Hon. J. L. M. Curry , LL.D., William Robertson Garrett , A. M. , Ph.D., Confederate Military History, a library of Confederate States Military History: Volume 1.1, Legal Justification of the South in secession, The South as a factor in the territorial expansion of the United States (ed. Clement Anselm Evans), The South as a factor in the territorial expansion of the United States. (search)
dissolved. That it is expedient forthwith to take the most effectual measures for forming foreign alliances. That a plan of confederation be prepared and transmitted to the respective colonies for their consideration. Thus was outlined the policy of Virginia. By the adoption of the motion of her delegates, July 2, 1776, it became the policy of the United States. (Am. Arch., Fourth Series, Vol. 6, p. 1699.) Let us now examine the policy of Maryland. Her state convention met May 15, 1776, the day on which the convention of Virginia adopted the instructions in favor of independence. May 21, 1776, the Maryland convention gave to its delegates the following instructions: Resolved, unanimously, That, as this convention is firmly persuaded that a reunion with Great Britain on constitutional principles would most effectually secure the rights and liberties, and increase the strength and promote the happiness of the whole empire, objects which this province has ever had in v
Southern Historical Society Papers, Volume 27. (ed. Reverend J. William Jones), chapter 1.7 (search)
It will help to a clearer understanding if we take one Commonwealth and portray her relations to the Union, and as we are to-day to honor the memory of Virginians, I shall select for that purpose our native State. Virginia was one of the original colonies, having a separate existence from the other colonies, and yet, like the others, forming an integral part of the British Empire. Pending this political relation, the allegiance of her citizens was due the British crown. On the 15th of May, 1776, the people of Virginia met in convention, and acting without association with any of the other colonies, declared her separation from and independence of Great Britain. Bill of rights. On the 12th of June, 1776, she adopted and proclaimed her bill of rights; and on the 29th of June adopted her Constitution. She declared all power of government vested in her own people, who alone succeeded to the rights and territories of the crown. Her governor and State officers were elected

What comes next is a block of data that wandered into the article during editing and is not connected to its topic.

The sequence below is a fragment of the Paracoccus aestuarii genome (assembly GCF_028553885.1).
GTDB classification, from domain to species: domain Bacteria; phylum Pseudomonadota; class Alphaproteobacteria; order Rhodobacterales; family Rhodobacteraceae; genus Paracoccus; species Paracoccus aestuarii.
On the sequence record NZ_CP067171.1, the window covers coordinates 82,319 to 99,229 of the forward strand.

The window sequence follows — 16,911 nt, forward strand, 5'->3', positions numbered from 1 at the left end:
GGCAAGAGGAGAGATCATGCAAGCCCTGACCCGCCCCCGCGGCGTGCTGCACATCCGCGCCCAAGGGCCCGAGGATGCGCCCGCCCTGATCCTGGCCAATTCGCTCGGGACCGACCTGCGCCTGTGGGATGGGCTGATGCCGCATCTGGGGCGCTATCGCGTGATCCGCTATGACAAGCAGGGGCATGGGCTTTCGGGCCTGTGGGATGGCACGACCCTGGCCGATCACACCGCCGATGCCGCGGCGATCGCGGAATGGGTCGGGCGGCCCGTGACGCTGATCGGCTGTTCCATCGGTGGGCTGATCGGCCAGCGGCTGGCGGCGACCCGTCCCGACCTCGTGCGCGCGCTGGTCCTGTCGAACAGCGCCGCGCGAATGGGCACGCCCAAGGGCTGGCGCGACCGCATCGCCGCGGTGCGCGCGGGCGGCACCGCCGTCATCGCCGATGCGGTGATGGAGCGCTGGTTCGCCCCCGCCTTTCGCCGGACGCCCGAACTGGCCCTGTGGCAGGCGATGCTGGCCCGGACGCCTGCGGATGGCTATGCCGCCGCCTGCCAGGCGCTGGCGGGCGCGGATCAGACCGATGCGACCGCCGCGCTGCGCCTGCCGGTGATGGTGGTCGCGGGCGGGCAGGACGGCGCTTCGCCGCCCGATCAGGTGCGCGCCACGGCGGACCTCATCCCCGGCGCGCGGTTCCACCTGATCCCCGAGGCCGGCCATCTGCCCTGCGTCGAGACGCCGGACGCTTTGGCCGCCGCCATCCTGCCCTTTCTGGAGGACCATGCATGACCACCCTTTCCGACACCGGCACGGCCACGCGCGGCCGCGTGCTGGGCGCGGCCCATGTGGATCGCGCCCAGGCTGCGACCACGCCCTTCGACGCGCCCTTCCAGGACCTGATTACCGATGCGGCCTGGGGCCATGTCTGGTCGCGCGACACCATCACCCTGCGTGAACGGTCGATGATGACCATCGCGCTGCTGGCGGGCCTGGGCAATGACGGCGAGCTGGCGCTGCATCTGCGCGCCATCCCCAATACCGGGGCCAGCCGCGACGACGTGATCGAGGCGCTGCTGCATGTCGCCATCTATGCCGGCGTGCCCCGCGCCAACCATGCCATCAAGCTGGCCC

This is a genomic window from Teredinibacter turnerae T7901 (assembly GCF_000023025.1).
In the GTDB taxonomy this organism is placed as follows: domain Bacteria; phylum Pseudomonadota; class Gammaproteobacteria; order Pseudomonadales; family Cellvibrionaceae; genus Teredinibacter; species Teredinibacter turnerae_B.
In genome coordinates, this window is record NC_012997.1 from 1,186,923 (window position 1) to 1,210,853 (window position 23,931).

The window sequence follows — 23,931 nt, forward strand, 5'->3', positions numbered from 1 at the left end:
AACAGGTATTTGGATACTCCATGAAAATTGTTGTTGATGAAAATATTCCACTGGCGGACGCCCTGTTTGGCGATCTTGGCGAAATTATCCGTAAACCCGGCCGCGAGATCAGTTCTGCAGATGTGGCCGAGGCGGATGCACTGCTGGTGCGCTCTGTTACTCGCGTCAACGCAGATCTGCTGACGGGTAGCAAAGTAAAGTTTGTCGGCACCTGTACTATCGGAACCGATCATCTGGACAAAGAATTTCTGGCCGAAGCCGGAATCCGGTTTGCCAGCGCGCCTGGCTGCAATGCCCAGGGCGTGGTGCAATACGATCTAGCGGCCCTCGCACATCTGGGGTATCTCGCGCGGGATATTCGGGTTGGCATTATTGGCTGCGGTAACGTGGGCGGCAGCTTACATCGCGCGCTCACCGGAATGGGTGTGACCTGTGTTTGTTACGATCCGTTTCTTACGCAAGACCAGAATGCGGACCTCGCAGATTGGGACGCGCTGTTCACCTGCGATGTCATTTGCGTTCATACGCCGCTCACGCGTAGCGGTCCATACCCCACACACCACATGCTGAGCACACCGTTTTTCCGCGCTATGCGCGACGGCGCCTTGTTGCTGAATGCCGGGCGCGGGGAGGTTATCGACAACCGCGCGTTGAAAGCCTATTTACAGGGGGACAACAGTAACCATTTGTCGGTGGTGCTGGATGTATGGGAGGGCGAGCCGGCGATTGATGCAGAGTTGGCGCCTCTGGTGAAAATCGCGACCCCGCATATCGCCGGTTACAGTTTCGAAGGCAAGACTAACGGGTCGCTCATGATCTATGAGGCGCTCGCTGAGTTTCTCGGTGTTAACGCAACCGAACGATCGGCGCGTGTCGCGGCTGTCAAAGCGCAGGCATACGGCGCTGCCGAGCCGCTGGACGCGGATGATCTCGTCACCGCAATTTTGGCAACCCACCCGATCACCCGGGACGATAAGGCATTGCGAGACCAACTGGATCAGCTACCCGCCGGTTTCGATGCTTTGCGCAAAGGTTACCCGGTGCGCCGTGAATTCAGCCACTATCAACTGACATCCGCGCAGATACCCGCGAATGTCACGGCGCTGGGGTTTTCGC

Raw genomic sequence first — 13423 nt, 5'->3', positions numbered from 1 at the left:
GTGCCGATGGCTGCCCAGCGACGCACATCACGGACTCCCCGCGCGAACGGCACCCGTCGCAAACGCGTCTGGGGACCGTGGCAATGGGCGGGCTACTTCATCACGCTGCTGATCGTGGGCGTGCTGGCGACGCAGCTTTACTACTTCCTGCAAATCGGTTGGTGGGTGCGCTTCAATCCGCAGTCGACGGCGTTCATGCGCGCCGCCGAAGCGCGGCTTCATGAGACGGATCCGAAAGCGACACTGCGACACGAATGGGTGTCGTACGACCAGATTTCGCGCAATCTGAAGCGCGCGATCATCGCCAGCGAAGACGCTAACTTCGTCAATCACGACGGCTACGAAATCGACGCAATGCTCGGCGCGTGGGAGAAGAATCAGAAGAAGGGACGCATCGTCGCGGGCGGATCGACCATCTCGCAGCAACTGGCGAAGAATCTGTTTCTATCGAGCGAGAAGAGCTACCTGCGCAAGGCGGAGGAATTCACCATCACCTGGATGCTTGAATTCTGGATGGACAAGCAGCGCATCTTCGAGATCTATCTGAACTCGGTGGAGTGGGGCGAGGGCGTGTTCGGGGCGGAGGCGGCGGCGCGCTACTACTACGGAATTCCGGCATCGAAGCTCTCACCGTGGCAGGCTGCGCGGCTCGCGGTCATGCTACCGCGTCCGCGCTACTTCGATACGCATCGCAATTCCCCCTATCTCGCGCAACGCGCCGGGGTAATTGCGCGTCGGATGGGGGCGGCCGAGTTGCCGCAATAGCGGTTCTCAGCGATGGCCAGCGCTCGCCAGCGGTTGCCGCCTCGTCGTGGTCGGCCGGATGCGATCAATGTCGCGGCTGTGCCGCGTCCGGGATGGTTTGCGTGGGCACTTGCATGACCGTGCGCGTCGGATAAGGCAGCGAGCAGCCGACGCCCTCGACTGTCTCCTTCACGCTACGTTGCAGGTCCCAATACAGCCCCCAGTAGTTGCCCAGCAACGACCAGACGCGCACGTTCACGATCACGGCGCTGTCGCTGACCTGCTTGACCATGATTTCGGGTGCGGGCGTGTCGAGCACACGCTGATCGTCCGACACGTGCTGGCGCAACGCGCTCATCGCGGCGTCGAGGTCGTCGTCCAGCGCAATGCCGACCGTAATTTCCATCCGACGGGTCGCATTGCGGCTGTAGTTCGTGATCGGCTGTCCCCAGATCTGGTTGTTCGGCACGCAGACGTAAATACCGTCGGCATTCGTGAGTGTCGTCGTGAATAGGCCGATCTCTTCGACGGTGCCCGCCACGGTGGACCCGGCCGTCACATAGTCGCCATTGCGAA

of Lexington, m. 13 Apr. 1817. Boardman and Bordman, a prominent family, more particularly in the First Parish. Moses m. Elizabeth Fillebrown, 25 Dec. 1746. Elizabeth m. Andrew Brown of 2d Reg't, 13 Dec. 1775. Elizabeth m. John Brown, 13-15 May, 1776. Andrew and w. Mary were adm. to the Second Prec't Church, 1 Mar. 1778. See Paige. Bodge. See Budge. Boutell, John, of Charlestown, and Hannah Winship of Dorchester, m. 21 Oct. 1812. Pub. Oct. 4, 1812.—Wyman, 100. Bowers, John, andnotomy in 1777 and 1781, and afterward was prob. of Concord. Lt. Daniel Brown was chosen Prect. treasurer in 1785, but declined serving. 2. John, from Boston, d. at Thomas Hall's, 24 May, 1754, a. 6 yrs. John m. Elizabeth Boardman, 13 or 15 May, 1776 (see Paige, 503). Susanna m. Stephen Frost, 20 Dec. 1772. Andrew, of Second Regt., m. Elizabeth Boardman, 13 Dec. 1775. Hannah m. Thomas Fillebrown, 1 Dec. 1778. Miriam m. Richard Cutter 25 May, 1781 —Cutter (par. 18). Submit and Jesse Ric